That’s the way I feel, too, about your graduation. You are my very last class, and I am already bereft. I will miss you terribly–even if all we have done in glimpse each other in the halls these past few years as you have moved on from my 9th grade English class and I have stepped out of my own classroom and into the classrooms of my colleagues. But I have always known you were there. Your presence grounded me. But soon now, you will have crossed the stage and left these halls we’ve walked together.

But it is time for that. Time for you to set out on your journey. Time for you to embrace your destiny.

To that end, I am sending you a poem, a love letter really about your future wherever you sail. You will, of course, recognize Ithaka and all the allusions the poem contains. We didn’t read the Odyssey together for nothing! The last lines may be puzzling to you now, but however you interpret them, the remarkable journey, rich in adventures along the way, is what I wish for you. I am impossibly proud of you, like the proverbial button-busting parent, and I hope you will stay in touch. (You can “friend” me now, BTW.)

With best wishes, pride, joy, and love,

Mrs. P

Some of them wrote back to me, articulating the message of the poem:

-I view Ithaca not only as a place, but as a home or set of goals and opportunities…

-I have very big goals for myself…college, medical school, residency…Every day I think about them and hope that I will achieve them. This poem encourages me to believe that I can.

-I gleaned that the journey itself may be better than the intended destination…

-It may be cliche, but for me, this whole poem screamed “Life’s a journey, not a destination,” and I’ll try to remember that as I move on in life.

-When I read the “love letter,” I replaced “Ithaca” with “happiness.” It all made sense after that.

-I think that the last lines of the poem mean that if we enjoyed our journey, our destination will not be a letdown. We’ll have gained so much experience that we understand our goal, our “Ithaka,” is really a point of reference to guide us through our journey. We eventually want to arrive home, but if we constantly think about home, we’ll miss out on the lessons we can learn during the trip there. I suppose graduation is a mini-Ithaka!

-One student wrote a poem of her own, thanking me for showing her that “the path to Ithaca has not ended, but has only just begun.” She was a student in my American classroom. Now she is a citizen of the world. As are they all. May their journeys be long, full of adventure and learning, and may they reach their Ithakas, enriched and grateful for the journey.

That is how I feel about them: enriched and grateful for their presence in my life.

n.b.: If you, the reader, run your cursor over the poem, you’ll see “hot spots.” Click on those circles and see how I might have guided students through the poem had I shared it with them in class.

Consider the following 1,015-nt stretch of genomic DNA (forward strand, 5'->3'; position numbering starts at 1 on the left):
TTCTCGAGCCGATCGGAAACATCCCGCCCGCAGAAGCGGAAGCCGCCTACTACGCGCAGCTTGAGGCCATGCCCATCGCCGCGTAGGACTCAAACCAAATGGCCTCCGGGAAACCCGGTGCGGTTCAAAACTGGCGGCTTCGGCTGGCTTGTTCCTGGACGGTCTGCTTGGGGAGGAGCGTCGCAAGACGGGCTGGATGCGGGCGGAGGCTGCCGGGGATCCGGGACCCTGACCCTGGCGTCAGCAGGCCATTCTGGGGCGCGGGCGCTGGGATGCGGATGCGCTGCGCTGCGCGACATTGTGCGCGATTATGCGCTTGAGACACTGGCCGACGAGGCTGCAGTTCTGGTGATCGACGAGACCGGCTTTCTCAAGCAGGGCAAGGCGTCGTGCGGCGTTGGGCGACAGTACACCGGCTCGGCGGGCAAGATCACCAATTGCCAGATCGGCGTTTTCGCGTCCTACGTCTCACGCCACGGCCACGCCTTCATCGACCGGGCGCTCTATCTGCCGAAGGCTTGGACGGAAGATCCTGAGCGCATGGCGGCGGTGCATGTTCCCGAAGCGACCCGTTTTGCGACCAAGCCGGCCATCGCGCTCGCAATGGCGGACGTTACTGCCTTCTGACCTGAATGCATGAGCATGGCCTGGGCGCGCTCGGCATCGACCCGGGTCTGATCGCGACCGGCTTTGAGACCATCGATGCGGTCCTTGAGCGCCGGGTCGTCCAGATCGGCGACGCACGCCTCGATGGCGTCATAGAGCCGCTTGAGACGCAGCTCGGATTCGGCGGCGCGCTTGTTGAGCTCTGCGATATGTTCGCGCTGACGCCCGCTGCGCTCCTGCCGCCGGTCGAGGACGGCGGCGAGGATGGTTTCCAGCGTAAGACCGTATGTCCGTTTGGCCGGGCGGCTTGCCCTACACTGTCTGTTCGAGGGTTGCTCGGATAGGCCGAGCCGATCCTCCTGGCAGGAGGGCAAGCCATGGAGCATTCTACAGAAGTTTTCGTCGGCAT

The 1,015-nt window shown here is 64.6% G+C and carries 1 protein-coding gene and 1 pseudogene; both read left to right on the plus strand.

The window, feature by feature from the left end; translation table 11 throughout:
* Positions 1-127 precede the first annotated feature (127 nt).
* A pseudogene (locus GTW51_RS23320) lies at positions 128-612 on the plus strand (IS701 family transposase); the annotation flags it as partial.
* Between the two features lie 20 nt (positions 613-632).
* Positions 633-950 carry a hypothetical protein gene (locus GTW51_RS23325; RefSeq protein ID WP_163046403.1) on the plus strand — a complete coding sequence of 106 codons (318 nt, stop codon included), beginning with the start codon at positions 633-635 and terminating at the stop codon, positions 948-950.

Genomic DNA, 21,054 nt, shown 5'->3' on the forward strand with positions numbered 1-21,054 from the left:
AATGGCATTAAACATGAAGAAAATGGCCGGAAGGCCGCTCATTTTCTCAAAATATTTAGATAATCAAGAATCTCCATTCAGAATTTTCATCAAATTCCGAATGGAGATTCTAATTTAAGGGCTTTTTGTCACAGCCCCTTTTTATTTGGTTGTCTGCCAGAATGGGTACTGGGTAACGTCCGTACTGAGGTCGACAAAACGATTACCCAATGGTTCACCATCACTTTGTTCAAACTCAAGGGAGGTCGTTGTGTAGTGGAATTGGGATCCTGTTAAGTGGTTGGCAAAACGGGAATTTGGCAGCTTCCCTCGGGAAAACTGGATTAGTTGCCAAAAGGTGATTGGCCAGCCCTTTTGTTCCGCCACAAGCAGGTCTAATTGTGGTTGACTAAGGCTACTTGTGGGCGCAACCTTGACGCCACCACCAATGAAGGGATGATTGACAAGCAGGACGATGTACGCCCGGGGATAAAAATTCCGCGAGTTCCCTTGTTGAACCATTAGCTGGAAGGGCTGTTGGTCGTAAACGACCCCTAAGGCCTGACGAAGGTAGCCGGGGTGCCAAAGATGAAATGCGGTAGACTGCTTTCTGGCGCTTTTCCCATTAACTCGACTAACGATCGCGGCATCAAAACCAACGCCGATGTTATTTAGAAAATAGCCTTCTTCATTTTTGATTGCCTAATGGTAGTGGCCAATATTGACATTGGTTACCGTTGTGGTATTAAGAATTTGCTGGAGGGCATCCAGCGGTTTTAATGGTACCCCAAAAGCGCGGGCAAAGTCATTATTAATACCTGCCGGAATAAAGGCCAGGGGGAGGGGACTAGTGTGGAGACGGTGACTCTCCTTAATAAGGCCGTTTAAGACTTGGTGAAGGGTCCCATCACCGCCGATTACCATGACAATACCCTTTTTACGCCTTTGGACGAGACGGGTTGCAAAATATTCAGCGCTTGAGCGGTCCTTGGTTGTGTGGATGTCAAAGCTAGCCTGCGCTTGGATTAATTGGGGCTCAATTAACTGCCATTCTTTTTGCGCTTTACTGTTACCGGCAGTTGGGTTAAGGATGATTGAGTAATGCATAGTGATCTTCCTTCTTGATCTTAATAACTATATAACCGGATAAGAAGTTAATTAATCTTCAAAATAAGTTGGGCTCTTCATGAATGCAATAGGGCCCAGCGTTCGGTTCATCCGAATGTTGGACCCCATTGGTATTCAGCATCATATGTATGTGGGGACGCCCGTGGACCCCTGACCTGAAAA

Pictures Worth 1000 Words

Boss Tweed, a huge man in stature as well as impact, was the mayor of NYC and the engine that drove the Tammany Hall political machine.  He and his cohorts practiced graft on a giant scale, just like everything else he did.  Tweed didn’t worry much about his constituents squawking because most of them couldn’t read the newspapers.  He was brought low by one Thomas Nast, a cartoonist whose drawings appeared in Harper’s Magazine.  Nast exposed Tweed, and Tweed ended up in jail.  He escaped once to Spain, but was captured and returned to prison where he died in 1878. He famously said, “I don’t care a straw for your newspaper articles.  My constituents don’t know how to read.  But they can’t help seeing them damn pictures.”

Moral of the story: A picture is worth 1000 words.

So I am re-discovering.

Boss Tweed pixOne morning, not so many weeks ago, I was invited to attend an AP US History class where the topic was Boss Tweed.  I listened to the lecture and to the discussion that ensued and took notes the old-fashioned way: I wrote down words and numbers and dates and tried to capture the essence of the lecture in longhand.

That afternoon, not entirely by chance, I listened to a TedX Talk by Rachel Smith called “Drawing in Class.”  This blog is a shout-out to Rachel Smith.  She’s changed everything for me and, I hope, for a lot of people besides me.

I stumbled across her talk because I was looking for easy and/or effective note-taking strategies for a professional development presentation I was putting together for middle school teachers.  So far in my research, I’d  come across links to strategies I’d known about for years—like Cornell notes—and some clever ideas such as using highlighters to mark up texts in answer to a specific research question.  I’d learned that there’s no one right way to take notes (a big relief) and that some techniques—like trying to write down everything a speaker says—are largely ineffective.  Nothing new there.  And then I stumbled upon Rachel Smith’s TedX Talk.

When Rachel Smith was in school, she got in trouble for drawing in class.  She describes, in her talk, a scenario I remember from my own school days of teachers berating kids for doodling—when, in fact, they were creating graphic representations of what they were learning.  (A colleague—now an art teacher—told me she’d even been kicked out of Sunday school for drawing in class!)  Smith makes the point that drawing while she listened helped her focus—not to mention that her drawings captured the content in memorable images.